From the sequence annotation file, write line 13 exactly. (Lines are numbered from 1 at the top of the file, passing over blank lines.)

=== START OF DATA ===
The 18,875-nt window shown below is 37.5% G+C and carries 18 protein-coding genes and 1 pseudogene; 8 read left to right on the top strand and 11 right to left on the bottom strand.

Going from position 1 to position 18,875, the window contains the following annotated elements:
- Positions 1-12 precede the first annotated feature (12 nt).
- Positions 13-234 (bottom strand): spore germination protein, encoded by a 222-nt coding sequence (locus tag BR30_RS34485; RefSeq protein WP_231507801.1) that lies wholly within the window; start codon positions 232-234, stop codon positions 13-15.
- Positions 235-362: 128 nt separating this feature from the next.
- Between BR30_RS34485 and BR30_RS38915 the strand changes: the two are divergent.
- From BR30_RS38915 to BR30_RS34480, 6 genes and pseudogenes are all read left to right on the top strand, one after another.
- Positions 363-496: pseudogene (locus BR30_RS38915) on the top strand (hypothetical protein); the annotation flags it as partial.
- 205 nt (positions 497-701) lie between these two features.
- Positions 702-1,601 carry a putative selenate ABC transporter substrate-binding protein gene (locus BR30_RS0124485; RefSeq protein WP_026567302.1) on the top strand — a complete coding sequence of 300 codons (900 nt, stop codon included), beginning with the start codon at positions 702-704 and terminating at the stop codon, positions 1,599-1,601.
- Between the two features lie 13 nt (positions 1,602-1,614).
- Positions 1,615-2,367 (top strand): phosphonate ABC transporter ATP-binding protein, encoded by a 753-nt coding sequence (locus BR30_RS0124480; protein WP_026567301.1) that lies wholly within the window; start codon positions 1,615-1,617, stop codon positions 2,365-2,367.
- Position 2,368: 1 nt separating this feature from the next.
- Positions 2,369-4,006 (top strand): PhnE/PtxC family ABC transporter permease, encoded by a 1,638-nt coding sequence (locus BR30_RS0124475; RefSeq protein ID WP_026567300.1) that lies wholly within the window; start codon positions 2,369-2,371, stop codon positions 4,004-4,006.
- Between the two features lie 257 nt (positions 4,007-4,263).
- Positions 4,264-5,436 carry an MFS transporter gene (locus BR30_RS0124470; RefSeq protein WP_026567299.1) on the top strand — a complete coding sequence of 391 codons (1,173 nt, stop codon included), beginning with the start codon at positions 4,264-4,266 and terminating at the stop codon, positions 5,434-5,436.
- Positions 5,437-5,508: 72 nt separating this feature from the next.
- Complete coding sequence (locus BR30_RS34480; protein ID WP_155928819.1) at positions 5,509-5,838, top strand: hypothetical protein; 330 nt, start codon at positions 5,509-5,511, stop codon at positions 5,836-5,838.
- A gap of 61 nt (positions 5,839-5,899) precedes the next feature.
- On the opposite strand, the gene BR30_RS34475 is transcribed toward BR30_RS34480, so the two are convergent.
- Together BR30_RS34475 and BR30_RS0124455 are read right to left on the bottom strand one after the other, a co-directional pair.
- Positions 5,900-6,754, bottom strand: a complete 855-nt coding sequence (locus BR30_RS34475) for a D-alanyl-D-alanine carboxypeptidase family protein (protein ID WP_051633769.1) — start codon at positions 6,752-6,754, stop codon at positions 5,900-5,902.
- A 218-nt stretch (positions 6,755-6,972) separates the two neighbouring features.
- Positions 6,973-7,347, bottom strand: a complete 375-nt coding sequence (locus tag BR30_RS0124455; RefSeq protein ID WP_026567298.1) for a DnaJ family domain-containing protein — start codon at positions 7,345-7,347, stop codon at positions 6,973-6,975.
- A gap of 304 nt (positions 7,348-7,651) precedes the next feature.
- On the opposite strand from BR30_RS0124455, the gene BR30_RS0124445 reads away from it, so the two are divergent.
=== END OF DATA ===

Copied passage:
- Position 2,368: 1 nt separating this feature from the next.